Multimodality in Gaming

All games, regardless of form, evoke a range of senses, which, in combination, construct the game experience. Games engage players through a variety of modalities, such as audio, visual, and haptic cues. The combination of modalities are filtered through the player’s cognitive perception as a holistic experience, thus theme 3 builds on the idea that modalities interact with one another and also interact with the player. The term “multimodality” is crucial here because it accounts for the fact that separate components work together to construct the holistic player experience and immersion in a game. Research in Theme 3, Multimodality in Gaming, investigates how exactly modes of engagement function to interact with one another as well as the totality of the player experience.

Researchers theorize that a greater understanding of how games effect human sensation, perception, and cognition will contribute to the development of more immersive and evocative play experiences. An understanding of these physiological processes will also allow for researchers to gain deeper insight into other questions about games user research, game mechanics, game design, and even research about gaming culture. Therefore, a core question driving research of theme three is:

How can we leverage the human perception system to improve the game experience and game design?

Dr. Chris Joslin, leader of Theme 3, directed an interdisciplinary research team on this topic, with each member focusing their research on a select game modality. Notably, Dr. Joslin’s work focused on the integration of computer graphics and spatial audio while Dr. Collins, a contributor and Canada’s Research Chair in Interactive Audio, co-lead several projects that explored how sound interacts with other modalities in games. Other team members focused on a particular domain—haptic inputs and outputs, fidelity, aesthetic elements of games, cross-modal perception and interaction—and integrated their research with others in the theme.







Two goals informed the directions of IMMERSe research on multimodality in gaming: goal one looked at how to better understand players’ responses to stimuli in games. Goal two explored applications for multimodality research findings in regards to game design and development of more immersive games. An example of research toward goal one, better understanding player responses, is a 2014 project conducted by IMMERSe researchers Dixon, Harrigan, Santesso, Graydon, Fugelsang, and Collins on “The Impact of Sound in Modern Multiline Video Slot Machine Play.” Through the study, they examined the psychological and physiological impacts of sound in slot machine games, particularly those used to signal a game “win.” They found that the sound accompanying multi-line slot machines impacted the arousal of participants psychophysically and psychologically. 'The modality of the game sound, and its corresponding arousal effect, was leveraged to positively reinforce the behavior of the player, encouraging them to continue playing even if they were losing' (Collins et al). This study generated valuable insights into the effects of game sound on human sensation, perception, and cognition, and the contributing factors of gambling behavior.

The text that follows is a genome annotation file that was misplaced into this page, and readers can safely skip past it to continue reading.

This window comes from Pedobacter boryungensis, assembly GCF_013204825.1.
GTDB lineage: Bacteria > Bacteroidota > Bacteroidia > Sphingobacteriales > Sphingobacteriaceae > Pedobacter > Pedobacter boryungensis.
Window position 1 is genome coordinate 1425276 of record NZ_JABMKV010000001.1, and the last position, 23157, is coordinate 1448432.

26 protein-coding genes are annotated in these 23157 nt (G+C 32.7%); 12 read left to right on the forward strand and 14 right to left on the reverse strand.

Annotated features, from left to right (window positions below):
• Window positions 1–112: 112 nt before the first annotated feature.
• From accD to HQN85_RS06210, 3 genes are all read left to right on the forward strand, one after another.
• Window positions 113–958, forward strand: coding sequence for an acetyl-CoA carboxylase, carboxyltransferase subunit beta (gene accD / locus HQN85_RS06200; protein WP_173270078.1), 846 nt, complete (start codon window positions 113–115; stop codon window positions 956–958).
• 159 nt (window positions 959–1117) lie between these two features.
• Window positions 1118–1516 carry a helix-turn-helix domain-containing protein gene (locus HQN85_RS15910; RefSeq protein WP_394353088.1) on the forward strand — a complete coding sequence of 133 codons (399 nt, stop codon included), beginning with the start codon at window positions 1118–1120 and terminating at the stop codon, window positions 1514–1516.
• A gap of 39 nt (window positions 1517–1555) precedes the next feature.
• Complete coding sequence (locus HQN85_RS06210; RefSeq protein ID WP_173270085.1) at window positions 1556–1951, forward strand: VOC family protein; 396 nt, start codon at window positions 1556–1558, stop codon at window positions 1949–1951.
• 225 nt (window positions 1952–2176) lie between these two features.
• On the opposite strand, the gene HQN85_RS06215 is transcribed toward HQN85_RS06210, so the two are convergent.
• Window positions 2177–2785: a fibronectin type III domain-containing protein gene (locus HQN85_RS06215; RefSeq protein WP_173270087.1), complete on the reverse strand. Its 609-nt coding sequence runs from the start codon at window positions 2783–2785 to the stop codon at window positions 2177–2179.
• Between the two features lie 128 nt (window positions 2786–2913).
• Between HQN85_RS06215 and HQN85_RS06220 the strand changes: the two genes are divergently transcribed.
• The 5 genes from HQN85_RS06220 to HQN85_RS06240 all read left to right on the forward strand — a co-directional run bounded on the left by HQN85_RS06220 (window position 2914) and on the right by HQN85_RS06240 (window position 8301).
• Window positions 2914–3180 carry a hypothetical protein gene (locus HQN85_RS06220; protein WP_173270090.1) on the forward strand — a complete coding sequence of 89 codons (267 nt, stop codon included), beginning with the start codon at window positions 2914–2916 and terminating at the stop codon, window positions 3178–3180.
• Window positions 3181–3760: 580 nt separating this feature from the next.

In regards to goal two, IMMERSe researchers made significant contributions of research towards practices leading to effective and immersive game design. The findings presented at the In Ed-Media: World Conference on Educational Media and Technology, the ACM CHI Conference on Human Factors in Computing Systems, and the IEEE CSSE: 20th International Symposium on Computer Science and Software Engineering exemplify research toward designing and developing more immersive games. The findings presented at these conferences included research on frameworks for multi-modal education systems (GhasemAghaei, Arya & Biddle), models for affective emotion (Etemad & Arya), and design practices for multimodal mathematical learning (GhasemAghaei, Arya, & Biddle).

A seminal work in this theme was created by Jason Hawreliak, co-founder of First Person Scholar and Assistant Professor of Game Studies at Brock University. In his book titled “Multimodality and Visual Rhetoric" he discusses the rhetoric and semiotic frameworks that allow us to understand multimodality in games (Hawreliak).

Collins, Karen, et al. “The Impact of Sound in Modern Multiline Video Slot Machine Play.” Springer Journal of Gambling Studies, 2013,

GhasemAghaei, Reza, et al. "Design Practices for Multimodal Affective Mathematical Learning." In IEEE CSSE: 20th International Symposium on Computer Science and Software Engineering, Tabriz, Iran, 2015.

GhasemAghaei, Reza, et al. "The made framework: Multimodal software for affective education." In Ed-Media: World Conference on Educational Media and Technology, Montreal, Canada, 2015. Association for the Advancement of Computing in Education.

Hawreliak, Jason. Multimodality and Visual Rhetoric. Routledge, 2018.

Etemad, Ali, et al. "Mining Expert-driven Models for Affective Motion‚", ACM CHI (Workshop on Gesture-based Interaction Design: Communication and Cognition), 2014.